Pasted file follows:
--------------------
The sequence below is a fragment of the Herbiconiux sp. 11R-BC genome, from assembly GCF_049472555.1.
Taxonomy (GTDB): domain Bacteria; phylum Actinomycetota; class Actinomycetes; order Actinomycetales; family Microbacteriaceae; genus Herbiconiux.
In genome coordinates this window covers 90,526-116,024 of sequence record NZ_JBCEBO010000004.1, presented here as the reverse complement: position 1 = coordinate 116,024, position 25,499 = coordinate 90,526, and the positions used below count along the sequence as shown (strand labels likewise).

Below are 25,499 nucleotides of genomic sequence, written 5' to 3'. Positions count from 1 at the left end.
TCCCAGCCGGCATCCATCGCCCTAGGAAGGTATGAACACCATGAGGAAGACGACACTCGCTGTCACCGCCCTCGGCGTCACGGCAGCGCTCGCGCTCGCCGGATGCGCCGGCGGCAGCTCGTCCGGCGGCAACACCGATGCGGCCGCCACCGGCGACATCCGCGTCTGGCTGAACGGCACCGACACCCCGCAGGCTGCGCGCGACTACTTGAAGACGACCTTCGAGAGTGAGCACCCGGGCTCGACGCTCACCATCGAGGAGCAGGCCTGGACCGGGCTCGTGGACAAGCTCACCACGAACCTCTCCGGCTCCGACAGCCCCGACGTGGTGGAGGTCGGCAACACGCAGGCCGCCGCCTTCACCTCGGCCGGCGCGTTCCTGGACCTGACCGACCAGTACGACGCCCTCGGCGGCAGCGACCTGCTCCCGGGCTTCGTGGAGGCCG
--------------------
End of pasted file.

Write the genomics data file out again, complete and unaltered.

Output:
The sequence below is a fragment of the Herbiconiux sp. 11R-BC genome, from assembly GCF_049472555.1.
Taxonomy (GTDB): domain Bacteria; phylum Actinomycetota; class Actinomycetes; order Actinomycetales; family Microbacteriaceae; genus Herbiconiux.
In genome coordinates this window covers 90,526-116,024 of sequence record NZ_JBCEBO010000004.1, presented here as the reverse complement: position 1 = coordinate 116,024, position 25,499 = coordinate 90,526, and the positions used below count along the sequence as shown (strand labels likewise).

Below are 25,499 nucleotides of genomic sequence, written 5' to 3'. Positions count from 1 at the left end.
TCCCAGCCGGCATCCATCGCCCTAGGAAGGTATGAACACCATGAGGAAGACGACACTCGCTGTCACCGCCCTCGGCGTCACGGCAGCGCTCGCGCTCGCCGGATGCGCCGGCGGCAGCTCGTCCGGCGGCAACACCGATGCGGCCGCCACCGGCGACATCCGCGTCTGGCTGAACGGCACCGACACCCCGCAGGCTGCGCGCGACTACTTGAAGACGACCTTCGAGAGTGAGCACCCGGGCTCGACGCTCACCATCGAGGAGCAGGCCTGGACCGGGCTCGTGGACAAGCTCACCACGAACCTCTCCGGCTCCGACAGCCCCGACGTGGTGGAGGTCGGCAACACGCAGGCCGCCGCCTTCACCTCGGCCGGCGCGTTCCTGGACCTGACCGACCAGTACGACGCCCTCGGCGGCAGCGACCTGCTCCCGGGCTTCGTGGAGGCCG